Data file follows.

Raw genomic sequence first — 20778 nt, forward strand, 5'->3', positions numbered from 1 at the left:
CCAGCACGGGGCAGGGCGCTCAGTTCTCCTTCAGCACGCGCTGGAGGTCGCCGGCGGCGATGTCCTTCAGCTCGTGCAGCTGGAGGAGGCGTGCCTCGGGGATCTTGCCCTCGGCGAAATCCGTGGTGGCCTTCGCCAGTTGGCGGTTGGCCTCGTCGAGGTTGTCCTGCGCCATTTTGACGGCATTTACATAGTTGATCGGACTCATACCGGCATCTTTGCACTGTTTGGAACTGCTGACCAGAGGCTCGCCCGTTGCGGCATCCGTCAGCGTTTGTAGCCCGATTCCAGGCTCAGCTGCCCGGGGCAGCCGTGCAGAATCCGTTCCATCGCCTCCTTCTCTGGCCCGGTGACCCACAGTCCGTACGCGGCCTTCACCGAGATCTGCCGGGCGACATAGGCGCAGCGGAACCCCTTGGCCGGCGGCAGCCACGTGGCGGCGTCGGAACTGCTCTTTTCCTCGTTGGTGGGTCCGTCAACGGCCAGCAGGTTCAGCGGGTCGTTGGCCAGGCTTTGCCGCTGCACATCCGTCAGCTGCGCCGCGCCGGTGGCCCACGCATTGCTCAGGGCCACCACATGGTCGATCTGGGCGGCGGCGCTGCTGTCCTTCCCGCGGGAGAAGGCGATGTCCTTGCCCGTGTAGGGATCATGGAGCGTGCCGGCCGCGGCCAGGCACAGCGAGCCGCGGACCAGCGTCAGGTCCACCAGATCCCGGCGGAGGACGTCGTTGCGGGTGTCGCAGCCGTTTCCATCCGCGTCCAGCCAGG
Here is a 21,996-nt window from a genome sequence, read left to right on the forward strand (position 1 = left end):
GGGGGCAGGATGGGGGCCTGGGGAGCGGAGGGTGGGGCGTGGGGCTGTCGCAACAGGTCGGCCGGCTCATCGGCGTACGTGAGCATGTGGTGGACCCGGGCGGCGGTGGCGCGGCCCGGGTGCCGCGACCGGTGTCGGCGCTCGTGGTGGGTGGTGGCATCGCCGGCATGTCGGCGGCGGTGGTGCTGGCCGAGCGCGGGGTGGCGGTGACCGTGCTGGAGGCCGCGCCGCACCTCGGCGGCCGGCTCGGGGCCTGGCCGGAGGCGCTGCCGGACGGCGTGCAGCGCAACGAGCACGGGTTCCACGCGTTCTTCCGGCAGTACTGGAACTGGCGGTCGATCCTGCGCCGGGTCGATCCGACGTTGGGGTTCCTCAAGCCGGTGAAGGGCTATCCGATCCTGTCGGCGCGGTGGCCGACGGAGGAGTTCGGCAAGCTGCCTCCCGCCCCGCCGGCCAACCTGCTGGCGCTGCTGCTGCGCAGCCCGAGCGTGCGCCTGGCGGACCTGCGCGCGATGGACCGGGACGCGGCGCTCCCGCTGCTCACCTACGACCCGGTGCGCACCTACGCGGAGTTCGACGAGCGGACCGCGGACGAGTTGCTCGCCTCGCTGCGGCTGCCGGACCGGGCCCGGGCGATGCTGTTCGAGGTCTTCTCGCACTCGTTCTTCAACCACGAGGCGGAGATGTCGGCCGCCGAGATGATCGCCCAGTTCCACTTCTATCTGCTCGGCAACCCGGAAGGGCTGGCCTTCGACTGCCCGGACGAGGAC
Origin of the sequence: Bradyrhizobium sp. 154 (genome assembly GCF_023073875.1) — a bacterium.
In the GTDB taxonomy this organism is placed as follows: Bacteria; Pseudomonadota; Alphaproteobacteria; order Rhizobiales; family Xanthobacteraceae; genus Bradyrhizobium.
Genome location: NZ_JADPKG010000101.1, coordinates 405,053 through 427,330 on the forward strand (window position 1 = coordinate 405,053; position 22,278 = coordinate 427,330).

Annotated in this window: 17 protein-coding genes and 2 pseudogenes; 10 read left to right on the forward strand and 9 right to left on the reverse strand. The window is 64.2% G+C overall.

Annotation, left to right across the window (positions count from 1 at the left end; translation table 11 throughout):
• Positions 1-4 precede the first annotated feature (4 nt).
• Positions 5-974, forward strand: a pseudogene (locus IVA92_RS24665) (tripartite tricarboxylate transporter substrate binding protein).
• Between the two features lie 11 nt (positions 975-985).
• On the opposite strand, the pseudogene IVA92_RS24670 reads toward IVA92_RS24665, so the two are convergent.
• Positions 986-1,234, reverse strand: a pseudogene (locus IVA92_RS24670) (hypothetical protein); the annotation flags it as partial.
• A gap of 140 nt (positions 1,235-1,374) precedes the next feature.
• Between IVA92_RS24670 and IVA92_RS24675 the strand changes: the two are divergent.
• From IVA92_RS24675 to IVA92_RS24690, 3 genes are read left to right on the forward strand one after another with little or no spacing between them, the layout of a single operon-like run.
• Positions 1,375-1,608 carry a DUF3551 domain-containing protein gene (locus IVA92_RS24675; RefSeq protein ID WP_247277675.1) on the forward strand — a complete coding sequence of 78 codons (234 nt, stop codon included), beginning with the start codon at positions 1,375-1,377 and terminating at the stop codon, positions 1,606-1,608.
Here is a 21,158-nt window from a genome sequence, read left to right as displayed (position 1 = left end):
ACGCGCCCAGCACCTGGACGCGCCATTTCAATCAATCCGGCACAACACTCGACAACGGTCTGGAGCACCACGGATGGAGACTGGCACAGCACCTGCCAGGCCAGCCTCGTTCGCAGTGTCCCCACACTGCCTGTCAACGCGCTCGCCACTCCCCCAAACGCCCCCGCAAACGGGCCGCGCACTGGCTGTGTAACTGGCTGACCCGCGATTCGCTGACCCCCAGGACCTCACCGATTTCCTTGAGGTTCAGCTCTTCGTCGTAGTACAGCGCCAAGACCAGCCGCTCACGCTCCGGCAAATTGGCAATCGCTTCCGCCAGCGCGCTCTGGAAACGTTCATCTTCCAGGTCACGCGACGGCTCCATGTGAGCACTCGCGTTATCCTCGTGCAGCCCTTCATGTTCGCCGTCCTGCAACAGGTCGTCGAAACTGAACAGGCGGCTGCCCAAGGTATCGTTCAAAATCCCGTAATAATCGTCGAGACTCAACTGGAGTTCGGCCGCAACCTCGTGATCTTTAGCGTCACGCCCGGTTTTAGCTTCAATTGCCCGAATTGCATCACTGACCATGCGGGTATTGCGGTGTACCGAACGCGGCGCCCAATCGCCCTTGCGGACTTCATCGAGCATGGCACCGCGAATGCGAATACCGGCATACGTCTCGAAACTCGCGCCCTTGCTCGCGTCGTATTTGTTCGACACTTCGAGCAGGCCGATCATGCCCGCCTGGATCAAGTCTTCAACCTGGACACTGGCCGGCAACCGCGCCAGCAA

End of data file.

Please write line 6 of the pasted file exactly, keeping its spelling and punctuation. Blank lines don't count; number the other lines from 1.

In the GTDB taxonomy this organism is placed as follows: Bacteria; Pseudomonadota; Alphaproteobacteria; order Rhizobiales; family Xanthobacteraceae; genus Bradyrhizobium.